California Sen. Kamala Harris on Tuesday announced that she is withdrawing from the race for the Democratic presidential nomination, after failing to capitalize on early enthusiasm for her campaign and watching her poll numbers collapse.
"In good faith, I can’t tell you, my supporters and volunteers, that I have a path forward if I don’t believe I do," Harris wrote in an email to supporters. "So, to you my supporters, it is with deep regret -- but also with deep gratitude -- that I am suspending my campaign today."
An aide said Harris informed staff Tuesday she is ending her White House bid.
Harris entered the race in January as a top contender and had a breakout moment in the first debate thanks to a memorable clash with then-frontrunner Joe Biden over his record on desegregation busing.
But she's struggled to shine through in subsequent debates and has seen her poll numbers plunge in recent months. In November, Harris dramatically cut her staff in New Hampshire, the state that holds the first primary in the race for the White House, to focus on Iowa.
The Harris campaign was also hemorrhaging money, spending more than what was coming in, amid tough media coverage about the campaign's struggles. She becomes one of the biggest candidates yet to drop out of the crowded 2020 primary field, two months before the lead-off Iowa caucuses. Her exit follows the withdrawal of former Texas Rep. Beto O'Rourke, another Democrat who entered the race to great fanfare but later struggled.
Campaigning in Iowa on Tuesday, Biden said of Harris, "I have mixed emotions about it because she is really a solid, solid person. And loaded with talent."
As word spread of her dropping out on Tuesday, Harris' husband, Douglas Emhoff, tweeted, "I've got you. As always."
Harris launched her campaign in front of 20,000 people at a chilly, outdoor event in January. The first woman and first black attorney general and U.S. senator in California's history, she was widely viewed as a candidate poised to excite the same segment of voters that sent Barack Obama to the White House.
She raised an impressive $12 million in the first three months of her campaign and quickly locked down major endorsements meant to show her dominance in her home state, which offers the biggest delegate haul in the Democratic primary contest.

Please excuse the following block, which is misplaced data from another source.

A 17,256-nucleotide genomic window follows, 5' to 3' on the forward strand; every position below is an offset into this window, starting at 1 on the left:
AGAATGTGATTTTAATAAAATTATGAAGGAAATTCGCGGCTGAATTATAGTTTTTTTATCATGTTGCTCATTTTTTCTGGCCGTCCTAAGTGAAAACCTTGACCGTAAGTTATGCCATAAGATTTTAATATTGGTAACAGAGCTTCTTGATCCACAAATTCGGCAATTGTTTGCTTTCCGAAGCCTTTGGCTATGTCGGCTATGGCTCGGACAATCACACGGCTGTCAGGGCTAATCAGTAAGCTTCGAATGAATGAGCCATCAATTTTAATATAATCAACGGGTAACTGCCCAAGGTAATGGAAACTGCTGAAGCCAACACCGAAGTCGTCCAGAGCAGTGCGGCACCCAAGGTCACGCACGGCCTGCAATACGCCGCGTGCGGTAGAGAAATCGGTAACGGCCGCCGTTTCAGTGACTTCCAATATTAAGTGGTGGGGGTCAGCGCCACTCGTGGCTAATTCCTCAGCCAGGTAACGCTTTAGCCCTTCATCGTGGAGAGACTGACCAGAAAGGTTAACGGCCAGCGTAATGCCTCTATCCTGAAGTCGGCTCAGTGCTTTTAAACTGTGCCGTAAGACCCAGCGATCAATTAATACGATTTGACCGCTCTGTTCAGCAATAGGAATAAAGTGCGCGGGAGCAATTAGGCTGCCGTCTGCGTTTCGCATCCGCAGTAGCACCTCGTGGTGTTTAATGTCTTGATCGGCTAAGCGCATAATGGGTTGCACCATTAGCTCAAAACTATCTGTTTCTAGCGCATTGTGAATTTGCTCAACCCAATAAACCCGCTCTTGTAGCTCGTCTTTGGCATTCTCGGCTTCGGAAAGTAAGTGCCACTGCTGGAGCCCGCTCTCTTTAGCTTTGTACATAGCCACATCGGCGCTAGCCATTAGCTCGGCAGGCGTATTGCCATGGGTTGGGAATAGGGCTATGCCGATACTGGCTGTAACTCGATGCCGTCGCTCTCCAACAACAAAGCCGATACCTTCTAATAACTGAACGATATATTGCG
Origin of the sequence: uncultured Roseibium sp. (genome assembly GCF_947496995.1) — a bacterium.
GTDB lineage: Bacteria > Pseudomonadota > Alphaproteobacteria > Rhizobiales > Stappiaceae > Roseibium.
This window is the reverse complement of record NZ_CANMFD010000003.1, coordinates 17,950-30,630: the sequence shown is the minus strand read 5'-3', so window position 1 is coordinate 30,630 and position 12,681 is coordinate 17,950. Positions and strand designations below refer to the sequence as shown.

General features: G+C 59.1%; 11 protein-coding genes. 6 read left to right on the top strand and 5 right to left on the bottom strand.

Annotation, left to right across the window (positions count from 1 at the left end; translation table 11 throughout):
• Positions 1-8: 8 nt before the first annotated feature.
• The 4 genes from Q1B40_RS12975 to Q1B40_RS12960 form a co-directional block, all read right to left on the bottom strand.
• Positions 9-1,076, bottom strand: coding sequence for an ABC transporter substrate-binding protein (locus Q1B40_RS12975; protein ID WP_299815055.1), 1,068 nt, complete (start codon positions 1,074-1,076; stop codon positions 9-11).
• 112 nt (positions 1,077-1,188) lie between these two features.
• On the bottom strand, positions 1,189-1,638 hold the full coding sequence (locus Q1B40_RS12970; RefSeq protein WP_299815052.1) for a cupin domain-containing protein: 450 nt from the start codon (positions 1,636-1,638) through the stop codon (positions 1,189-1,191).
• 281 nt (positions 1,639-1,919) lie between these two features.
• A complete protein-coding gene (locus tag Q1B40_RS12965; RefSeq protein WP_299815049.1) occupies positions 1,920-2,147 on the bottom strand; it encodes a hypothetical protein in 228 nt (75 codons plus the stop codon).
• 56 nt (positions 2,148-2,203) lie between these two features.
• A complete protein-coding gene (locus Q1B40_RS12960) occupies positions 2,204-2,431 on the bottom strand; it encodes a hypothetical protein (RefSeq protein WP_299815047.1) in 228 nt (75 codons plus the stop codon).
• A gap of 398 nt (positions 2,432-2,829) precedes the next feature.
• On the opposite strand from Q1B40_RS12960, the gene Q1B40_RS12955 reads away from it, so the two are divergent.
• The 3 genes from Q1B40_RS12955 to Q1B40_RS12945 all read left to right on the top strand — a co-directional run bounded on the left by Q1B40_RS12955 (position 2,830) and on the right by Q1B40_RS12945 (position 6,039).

But as the field grew, Harris's fundraising remained flat; she was unable to attract the type of attention being showered on Pete Buttigieg by traditional donors or the grassroots firepower that drove tens of millions of dollars to Elizabeth Warren and Bernie Sanders.
In a lengthy deep-dive into the California senator’s struggles on the campaign trail, The New York Times on Friday reported that many Harris advisers point to a July debate moment between Hawaii Rep. Tulsi Gabbard and the senator as “accelerating” her decline in the polls. In that debate in Detroit, Mich., Gabbard took aim at Harris’ record as a prosecutor, saying she was “deeply concerned” about it. "There are too many examples to cite but she put over 1,500 people in jail for marijuana violations and then laughed about it when she was asked if she ever smoked marijuana," Gabbard said.
Harris also suffered from what allies and critics viewed as an inconsistent message. Her slogan "for the people," referenced her career as a prosecutor, a record the campaign struggled to pitch to the party's most progressive voters.
Through the summer, she focused on pocketbook issues and her "3 a.m. agenda," a message that never seemed to resonate with voters. By the fall, she had returned to her courtroom roots with the refrain that "justice is on the ballot," both a cry for economic and social justice as well as her call that she could "prosecute the case" against a "criminal" president.